Our lives are stressful, but they can always get worse. What are some events that have happened in your life that have left you in a fetal position sucking your thumb?

Monday, June 6, 2011

What would happen in your town?

I loved reading about everyone's burr's, and I'm sure they were just a drop in the bucket of all the many things that annoy us. Incorporate these annoying habits, or the dislike of them, into the lives of your characters and they will help them become more relateable to your readers.

On to the next question. Think about the town or city you live in--the ambiance, the customs, the people. Your town is about to be the setting for the next great novel. What's the novel going to be about?

In my small town, "Mr. Don Juan DeMarco" returns after being gone for more than ten years. The ladies, and even some men, couldn't be happier. But when dead bodies from the local graveyard start appearing on people's doorsteps, some begin to wonder if Mr. Don Juan isn't Mr. Done One TooMany.

Thursday, June 2, 2011

Contest News and Annoying Things

I am back. Finally. We were in the hospital for five days, and I got so sick of the food that all I wanted was a bowl of cold cereal and a peanut butter sandwich. Now that I've returned and had my fill of those goodies, all I want is a cafeteria-style hamburger and fries. But at least my daughter is recovering well. I'm such a whiner.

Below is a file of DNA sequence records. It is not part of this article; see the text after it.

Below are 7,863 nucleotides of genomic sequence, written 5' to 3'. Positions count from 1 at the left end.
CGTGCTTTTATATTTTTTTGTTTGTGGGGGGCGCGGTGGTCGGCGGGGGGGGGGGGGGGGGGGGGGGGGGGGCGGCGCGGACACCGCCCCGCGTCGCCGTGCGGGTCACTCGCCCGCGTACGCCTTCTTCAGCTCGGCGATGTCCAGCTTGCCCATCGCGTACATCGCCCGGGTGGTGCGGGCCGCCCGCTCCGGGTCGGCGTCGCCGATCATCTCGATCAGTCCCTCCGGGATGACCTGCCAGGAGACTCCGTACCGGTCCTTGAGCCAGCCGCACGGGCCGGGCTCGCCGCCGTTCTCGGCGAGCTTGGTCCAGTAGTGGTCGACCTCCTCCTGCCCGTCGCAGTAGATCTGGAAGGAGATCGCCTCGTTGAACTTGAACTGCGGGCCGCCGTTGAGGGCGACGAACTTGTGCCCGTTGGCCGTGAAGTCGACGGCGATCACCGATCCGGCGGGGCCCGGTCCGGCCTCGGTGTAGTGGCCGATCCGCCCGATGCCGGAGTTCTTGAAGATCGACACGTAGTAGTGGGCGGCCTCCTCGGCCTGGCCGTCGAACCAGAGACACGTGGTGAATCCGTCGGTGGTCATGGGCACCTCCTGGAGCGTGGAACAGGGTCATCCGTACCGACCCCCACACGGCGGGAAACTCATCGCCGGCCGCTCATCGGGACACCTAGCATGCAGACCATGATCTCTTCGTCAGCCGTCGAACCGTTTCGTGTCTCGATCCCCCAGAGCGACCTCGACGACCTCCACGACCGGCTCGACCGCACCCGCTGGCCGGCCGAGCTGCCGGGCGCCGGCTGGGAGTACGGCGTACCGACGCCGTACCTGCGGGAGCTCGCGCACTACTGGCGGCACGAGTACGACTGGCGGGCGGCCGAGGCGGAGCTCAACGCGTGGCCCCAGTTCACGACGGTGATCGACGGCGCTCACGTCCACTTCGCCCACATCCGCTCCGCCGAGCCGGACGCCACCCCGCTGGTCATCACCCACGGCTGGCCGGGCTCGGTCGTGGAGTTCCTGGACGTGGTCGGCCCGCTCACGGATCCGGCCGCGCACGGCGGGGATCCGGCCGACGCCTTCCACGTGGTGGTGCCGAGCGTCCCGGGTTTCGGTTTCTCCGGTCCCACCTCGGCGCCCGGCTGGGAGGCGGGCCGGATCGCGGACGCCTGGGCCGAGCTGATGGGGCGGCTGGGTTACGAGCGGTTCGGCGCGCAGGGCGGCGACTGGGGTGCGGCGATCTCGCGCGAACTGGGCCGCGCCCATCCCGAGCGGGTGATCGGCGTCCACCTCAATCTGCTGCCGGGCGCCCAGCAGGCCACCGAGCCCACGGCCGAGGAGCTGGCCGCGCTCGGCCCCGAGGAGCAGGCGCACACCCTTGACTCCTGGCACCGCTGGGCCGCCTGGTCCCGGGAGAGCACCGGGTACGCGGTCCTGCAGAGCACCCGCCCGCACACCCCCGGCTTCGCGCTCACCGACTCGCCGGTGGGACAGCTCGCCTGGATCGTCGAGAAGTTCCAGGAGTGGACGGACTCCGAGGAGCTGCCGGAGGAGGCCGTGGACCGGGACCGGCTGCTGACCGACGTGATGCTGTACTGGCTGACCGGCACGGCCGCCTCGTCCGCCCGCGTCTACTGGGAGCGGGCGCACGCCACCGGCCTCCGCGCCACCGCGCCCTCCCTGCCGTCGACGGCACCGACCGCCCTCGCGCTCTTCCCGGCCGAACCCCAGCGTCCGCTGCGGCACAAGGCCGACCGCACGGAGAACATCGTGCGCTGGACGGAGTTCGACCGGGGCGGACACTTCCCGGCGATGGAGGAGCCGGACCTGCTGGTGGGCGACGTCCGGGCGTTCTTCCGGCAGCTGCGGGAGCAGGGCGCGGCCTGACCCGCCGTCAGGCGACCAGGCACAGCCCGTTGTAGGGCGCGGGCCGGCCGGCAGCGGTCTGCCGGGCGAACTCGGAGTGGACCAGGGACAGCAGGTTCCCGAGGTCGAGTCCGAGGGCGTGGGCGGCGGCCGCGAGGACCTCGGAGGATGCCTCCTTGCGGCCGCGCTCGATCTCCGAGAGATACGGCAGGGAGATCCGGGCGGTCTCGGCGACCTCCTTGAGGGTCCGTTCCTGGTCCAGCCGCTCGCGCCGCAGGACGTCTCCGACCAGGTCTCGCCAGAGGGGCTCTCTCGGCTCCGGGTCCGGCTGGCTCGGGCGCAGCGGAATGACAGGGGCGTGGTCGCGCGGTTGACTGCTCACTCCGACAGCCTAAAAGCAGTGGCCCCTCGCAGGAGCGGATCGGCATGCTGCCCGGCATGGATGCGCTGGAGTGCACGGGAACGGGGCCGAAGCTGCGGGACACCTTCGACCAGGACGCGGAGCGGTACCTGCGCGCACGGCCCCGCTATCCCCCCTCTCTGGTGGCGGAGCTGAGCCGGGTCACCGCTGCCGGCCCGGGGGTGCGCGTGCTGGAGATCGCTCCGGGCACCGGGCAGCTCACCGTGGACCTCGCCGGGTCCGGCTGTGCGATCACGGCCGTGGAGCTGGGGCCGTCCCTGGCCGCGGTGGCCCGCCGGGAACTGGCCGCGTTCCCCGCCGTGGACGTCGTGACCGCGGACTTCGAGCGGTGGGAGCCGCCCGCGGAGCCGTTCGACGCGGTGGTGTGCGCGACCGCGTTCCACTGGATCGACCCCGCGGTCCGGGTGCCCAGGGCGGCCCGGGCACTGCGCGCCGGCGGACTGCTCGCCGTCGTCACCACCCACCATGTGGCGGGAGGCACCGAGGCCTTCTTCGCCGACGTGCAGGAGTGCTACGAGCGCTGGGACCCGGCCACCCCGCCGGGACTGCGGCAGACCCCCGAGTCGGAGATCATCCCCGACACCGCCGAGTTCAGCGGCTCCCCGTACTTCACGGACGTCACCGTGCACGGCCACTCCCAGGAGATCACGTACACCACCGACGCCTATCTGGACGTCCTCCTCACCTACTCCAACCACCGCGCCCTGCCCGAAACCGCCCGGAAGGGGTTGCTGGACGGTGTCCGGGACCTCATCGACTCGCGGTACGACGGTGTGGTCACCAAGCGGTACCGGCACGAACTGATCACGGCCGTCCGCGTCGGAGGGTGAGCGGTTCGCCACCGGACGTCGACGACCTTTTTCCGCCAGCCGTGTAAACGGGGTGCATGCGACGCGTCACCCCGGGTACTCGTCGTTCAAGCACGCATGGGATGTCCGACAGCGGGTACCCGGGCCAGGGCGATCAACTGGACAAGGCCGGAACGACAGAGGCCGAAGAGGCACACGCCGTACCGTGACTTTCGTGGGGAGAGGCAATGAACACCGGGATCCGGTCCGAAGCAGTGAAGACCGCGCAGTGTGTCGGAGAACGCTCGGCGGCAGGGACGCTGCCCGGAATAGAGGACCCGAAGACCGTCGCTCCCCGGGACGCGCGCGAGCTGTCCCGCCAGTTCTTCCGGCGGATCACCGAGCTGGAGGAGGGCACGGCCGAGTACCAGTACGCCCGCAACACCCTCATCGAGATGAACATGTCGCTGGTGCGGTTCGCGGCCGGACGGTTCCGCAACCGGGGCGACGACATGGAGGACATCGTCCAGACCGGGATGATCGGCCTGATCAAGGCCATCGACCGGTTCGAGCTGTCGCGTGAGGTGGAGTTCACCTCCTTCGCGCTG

During the next couple of weeks I will be returning everyone's pages. Because we've covered a lot in the samples given, I won't continue to show more unless I run across something we haven't discussed before. At the end of the two weeks I will post the winner. I must say I've really enjoyed reading everyone's work. You all are so talented!

Moving forward I will continue to post tips on the art of writing mingled with the strange, yet sometimes fascinating aspects of my life. I've discussed a lot about writing, but maybe it's time I share the good, the bad, and the ugly about myself. And perhaps you all could do the same. I'd love to get to know you better. Maybe doing this will help us come up with some cool and original personality quirks for the characters in our books.

First personal question: what do you find annoying? I could name a bunch of things, but one I recently had to deal with was a heavy breather. Not the phone kind, either. That I wouldn't have minded. I was at a business convention and the lady sitting next to me breathed as if her nostrils were pin holes, but they weren't. Believe me, I checked. I couldn't focus on the speaker, or hear him for that matter. All I wanted to do was ask the lady to open her mouth and let some air in before she passed out. But I didn't.

So what's the burr in your saddle?